Agile Organization

Stop Playing Tetris with Product Development

Product developer John Cutler likes to use the game Tetris as a metaphor for everything that can go wrong in software product development: There is limited control. The emphasis is on high utilization, even if the wrong moves are being made. Everything is moving, moving, moving—but without a sense of sustainability at a high level. Cutler writes in an article how to stop playing unwinnable games*.

Crushed by Priorities

First, Cutler provides lots of examples of how development can, at different scales, fall into Tetris territory. Maybe stories are added into a sprint for the explicit reason of hitting a desired velocity and not for any other reason. Maybe the user experience team is asked to “get ahead” on its work, without considering the significant dependencies that it will create. Or maybe teams just never pause to pay off their technical debt. In all cases, thinking is too short-term, and optimization is being emphasized at the wrong intervals.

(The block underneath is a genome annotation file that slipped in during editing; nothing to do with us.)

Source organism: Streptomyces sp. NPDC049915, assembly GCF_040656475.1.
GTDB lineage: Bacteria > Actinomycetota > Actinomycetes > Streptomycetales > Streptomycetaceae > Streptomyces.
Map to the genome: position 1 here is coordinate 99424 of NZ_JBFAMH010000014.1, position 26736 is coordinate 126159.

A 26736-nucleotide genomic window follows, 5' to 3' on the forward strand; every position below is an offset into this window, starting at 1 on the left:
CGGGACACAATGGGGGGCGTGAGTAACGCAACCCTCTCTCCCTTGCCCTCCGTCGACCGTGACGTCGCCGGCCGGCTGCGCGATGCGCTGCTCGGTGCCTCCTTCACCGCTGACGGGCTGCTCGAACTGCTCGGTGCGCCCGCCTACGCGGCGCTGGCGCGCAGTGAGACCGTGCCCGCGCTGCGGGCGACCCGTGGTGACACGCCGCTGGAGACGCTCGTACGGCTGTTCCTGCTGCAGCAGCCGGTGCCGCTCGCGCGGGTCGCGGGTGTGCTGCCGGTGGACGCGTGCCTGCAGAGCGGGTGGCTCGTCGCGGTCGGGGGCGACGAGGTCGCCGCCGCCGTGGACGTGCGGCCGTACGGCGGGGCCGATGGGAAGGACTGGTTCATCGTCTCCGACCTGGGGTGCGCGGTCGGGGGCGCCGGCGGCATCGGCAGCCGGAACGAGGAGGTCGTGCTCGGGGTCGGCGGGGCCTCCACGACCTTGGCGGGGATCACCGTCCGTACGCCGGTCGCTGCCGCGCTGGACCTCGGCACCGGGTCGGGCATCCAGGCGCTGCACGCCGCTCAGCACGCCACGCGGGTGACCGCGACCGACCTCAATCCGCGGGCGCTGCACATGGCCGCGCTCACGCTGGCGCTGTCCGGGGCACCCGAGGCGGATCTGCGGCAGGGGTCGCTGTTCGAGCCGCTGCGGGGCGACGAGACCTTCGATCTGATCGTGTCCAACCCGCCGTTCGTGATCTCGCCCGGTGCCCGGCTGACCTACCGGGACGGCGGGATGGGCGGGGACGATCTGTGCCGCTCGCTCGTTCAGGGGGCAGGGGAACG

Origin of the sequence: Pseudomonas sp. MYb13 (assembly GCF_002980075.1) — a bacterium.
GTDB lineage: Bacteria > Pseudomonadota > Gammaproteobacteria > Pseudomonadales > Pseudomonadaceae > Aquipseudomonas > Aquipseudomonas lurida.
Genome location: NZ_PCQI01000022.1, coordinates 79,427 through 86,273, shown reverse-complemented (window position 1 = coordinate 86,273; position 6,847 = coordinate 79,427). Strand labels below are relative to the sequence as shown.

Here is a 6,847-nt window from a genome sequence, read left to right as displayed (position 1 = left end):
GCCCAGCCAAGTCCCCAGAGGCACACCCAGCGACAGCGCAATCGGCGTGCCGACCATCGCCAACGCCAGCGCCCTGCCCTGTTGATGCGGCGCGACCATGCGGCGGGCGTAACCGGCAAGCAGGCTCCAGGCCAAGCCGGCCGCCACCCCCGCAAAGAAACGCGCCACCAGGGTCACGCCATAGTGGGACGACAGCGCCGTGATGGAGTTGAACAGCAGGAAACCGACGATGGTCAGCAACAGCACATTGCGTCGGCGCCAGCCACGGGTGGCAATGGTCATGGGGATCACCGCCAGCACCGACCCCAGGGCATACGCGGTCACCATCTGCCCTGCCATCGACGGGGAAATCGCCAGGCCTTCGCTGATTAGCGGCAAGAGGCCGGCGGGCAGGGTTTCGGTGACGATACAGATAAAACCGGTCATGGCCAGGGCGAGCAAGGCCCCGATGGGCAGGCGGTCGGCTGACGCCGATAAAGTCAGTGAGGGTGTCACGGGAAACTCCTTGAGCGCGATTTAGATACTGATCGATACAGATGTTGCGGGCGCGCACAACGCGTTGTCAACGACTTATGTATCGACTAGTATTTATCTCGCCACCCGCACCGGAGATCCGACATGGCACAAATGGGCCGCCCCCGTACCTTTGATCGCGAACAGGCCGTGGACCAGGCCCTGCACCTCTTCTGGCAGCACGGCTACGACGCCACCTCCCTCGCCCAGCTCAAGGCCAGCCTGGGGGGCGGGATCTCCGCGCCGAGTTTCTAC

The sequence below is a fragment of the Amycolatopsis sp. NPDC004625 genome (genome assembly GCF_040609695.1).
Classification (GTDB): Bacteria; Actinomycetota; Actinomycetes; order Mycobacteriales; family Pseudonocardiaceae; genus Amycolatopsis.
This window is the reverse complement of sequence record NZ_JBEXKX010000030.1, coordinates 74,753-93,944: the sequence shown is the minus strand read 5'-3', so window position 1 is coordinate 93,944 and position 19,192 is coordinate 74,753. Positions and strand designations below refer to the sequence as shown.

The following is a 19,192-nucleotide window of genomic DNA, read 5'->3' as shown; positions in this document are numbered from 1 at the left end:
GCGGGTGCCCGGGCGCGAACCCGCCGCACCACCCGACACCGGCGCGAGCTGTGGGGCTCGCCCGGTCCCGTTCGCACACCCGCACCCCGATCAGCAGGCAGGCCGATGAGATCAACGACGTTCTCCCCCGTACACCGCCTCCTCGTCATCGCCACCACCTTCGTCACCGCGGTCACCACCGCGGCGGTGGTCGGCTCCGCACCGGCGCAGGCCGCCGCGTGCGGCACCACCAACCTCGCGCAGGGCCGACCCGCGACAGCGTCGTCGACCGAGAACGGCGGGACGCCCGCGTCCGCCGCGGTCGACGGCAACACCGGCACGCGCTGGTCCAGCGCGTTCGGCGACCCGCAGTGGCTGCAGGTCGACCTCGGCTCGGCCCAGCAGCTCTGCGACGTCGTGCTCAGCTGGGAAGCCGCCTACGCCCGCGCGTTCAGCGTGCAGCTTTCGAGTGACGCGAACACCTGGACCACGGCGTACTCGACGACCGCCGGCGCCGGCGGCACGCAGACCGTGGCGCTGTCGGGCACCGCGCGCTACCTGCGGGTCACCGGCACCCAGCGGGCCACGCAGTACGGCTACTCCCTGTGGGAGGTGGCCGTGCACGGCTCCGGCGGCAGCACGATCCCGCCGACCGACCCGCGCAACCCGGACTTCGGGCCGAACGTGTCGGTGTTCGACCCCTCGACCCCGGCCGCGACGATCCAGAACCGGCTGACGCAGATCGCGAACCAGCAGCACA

To get away from Tetris thinking, Cutler shares these recommendations:

  • Emphasize the importance of “pulling” work over pushing it.
  • Emphasize a culture of “doing more with less” over “constantly outputting.”
  • Leverage work in progress (WIP)/process constraints.
  • Visualize dependencies as they fit into the whole.
  • Address technical debt.
  • Map your assumptions.

About WIP and process constraints, Cutler writes this:

WIP constraints serve as a forcing function for continuous improvement, a catalyst for pull, and a signal that the system is straining and needs some TLC. Think of every piece/level on a Tetris board as WIP. Unfortunately, WIP constraints are counterintuitive: we look to estimates/guesses to “size up” the work and “fill up” the system. This is a recipe for dangerously high utilization rates and long, long lead times.

For further thoughts on how to stop playing games with product development, you can view the original article here:


*Disclaimer: Tetris is totally winnable (and that’s not even the fastest line clearing anymore).

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